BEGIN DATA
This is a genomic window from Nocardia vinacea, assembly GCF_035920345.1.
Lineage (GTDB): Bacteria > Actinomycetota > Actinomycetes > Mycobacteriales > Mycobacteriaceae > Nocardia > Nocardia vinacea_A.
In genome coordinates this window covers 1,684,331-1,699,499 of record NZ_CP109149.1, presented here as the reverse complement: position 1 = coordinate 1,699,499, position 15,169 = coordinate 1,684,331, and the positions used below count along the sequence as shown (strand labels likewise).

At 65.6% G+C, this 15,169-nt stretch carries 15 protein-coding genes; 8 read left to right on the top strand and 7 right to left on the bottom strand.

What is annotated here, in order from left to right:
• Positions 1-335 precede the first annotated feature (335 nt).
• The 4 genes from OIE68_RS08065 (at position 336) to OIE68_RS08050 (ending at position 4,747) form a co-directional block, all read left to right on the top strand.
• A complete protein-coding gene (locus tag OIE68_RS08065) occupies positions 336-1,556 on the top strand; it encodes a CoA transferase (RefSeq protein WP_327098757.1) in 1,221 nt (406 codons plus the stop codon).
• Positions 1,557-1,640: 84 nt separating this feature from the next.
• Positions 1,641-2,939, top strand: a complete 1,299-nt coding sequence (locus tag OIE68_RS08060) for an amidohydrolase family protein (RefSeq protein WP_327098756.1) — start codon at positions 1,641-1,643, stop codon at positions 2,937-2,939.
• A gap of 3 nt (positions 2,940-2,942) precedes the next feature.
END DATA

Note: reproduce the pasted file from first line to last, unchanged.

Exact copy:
This is a genomic window from Nocardia vinacea, assembly GCF_035920345.1.
Lineage (GTDB): Bacteria > Actinomycetota > Actinomycetes > Mycobacteriales > Mycobacteriaceae > Nocardia > Nocardia vinacea_A.
In genome coordinates this window covers 1,684,331-1,699,499 of record NZ_CP109149.1, presented here as the reverse complement: position 1 = coordinate 1,699,499, position 15,169 = coordinate 1,684,331, and the positions used below count along the sequence as shown (strand labels likewise).

At 65.6% G+C, this 15,169-nt stretch carries 15 protein-coding genes; 8 read left to right on the top strand and 7 right to left on the bottom strand.

What is annotated here, in order from left to right:
• Positions 1-335 precede the first annotated feature (335 nt).
• The 4 genes from OIE68_RS08065 (at position 336) to OIE68_RS08050 (ending at position 4,747) form a co-directional block, all read left to right on the top strand.
• A complete protein-coding gene (locus tag OIE68_RS08065) occupies positions 336-1,556 on the top strand; it encodes a CoA transferase (RefSeq protein WP_327098757.1) in 1,221 nt (406 codons plus the stop codon).
• Positions 1,557-1,640: 84 nt separating this feature from the next.
• Positions 1,641-2,939, top strand: a complete 1,299-nt coding sequence (locus tag OIE68_RS08060) for an amidohydrolase family protein (RefSeq protein WP_327098756.1) — start codon at positions 1,641-1,643, stop codon at positions 2,937-2,939.
• A gap of 3 nt (positions 2,940-2,942) precedes the next feature.